Resolved by the Senate and House of Representatives of the United States of America in Congress assembled, That Anson Mills, colonel Third Regiment United States Cavalry, having been nominated by the President and confirmed by the Senate as a commissioner of the United States under the convention between the United States of America and the United States of Mexico concluded and signed by the contracting parties at the city of Washington, March first, eighteen hundred and eighty-nine, is hereby permitted to accept and exercise the functions of said office of commissioner; Provided, Said officer shall continue to receive his emoluments in pay and allowances as colonel in the army while holding said office of commissioner the same as he would receive were he performing such duty under military orders and no other or additional pay or emoluments for his services as such commissioner.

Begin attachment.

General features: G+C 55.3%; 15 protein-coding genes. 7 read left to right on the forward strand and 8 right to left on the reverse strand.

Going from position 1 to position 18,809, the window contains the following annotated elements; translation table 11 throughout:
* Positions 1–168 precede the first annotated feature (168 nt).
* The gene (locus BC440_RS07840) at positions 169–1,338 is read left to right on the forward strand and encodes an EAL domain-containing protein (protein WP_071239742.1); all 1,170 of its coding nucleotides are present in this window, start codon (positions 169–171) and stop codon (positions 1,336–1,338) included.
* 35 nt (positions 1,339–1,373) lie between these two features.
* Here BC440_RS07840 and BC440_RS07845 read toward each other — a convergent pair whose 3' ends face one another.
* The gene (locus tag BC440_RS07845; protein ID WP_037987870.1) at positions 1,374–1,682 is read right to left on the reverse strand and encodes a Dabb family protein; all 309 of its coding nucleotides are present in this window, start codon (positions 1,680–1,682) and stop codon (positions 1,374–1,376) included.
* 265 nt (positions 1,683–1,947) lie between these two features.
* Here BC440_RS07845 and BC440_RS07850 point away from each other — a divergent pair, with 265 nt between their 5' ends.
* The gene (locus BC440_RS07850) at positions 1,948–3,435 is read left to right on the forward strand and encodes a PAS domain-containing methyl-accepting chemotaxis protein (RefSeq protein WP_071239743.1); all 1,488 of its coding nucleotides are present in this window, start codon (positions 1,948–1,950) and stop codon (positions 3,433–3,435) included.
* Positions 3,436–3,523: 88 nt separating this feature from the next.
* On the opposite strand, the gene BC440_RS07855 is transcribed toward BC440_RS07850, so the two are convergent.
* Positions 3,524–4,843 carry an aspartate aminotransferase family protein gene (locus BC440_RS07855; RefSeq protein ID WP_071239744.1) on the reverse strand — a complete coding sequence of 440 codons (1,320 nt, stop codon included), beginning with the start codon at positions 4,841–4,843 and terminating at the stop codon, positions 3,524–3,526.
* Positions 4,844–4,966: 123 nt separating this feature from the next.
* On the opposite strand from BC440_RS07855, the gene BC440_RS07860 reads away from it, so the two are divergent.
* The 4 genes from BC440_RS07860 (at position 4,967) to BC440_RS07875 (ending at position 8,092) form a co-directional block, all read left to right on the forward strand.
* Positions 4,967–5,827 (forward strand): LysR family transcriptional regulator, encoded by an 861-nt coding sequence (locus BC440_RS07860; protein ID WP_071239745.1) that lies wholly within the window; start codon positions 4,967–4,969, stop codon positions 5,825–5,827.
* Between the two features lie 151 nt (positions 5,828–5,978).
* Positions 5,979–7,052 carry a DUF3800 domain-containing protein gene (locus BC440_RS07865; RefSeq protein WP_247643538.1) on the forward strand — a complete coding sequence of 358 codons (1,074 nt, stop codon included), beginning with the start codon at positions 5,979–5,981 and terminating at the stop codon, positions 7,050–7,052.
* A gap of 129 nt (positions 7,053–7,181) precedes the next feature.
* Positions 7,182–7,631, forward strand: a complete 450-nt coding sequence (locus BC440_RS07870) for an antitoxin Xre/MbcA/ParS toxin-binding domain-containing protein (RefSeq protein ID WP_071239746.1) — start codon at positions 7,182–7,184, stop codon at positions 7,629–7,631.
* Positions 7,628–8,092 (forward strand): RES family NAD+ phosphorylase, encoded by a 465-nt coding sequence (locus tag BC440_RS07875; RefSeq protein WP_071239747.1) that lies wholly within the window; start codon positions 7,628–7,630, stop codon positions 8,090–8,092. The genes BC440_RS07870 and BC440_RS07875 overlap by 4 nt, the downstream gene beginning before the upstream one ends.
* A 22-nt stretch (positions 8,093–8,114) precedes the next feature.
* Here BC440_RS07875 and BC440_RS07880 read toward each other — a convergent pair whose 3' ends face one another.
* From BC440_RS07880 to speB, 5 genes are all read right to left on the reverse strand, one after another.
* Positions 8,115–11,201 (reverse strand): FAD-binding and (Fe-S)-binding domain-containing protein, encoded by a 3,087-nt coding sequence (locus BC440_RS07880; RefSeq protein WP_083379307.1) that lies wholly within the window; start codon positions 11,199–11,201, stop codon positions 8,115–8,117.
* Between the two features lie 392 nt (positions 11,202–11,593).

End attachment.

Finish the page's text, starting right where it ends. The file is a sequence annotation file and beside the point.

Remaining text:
Approved, December 12, 1893.


One of the final acts of the Indiana Engineering Society convention at Indianapolis, was the election of three honorary members, one of whom was Gen. Anson Mills, of Washington, D. C. General Mills was born in Thorntown, Indiana, seventy-two years ago. In answer to the telegram notifying him of his election, he sent the following: “I appreciate most highly my election as an honorary member of the Indiana Engineering Society and accept the honor. This is especially grateful as coming from my native state and from a society which has accomplished so much for the profession.”

Civil and Indian Wars Veteran Had Struggles in Early Life

WASHINGTON, November 5, 1924 – Brigadier General Anson Mills, retired, died here today.  Born in Boone County, Indiana, August 31, 1834, he was a veteran of Indian and Civil Wars.  He invented the woven cartridge belt and loom, for its manufacture used in the American Army and Navy.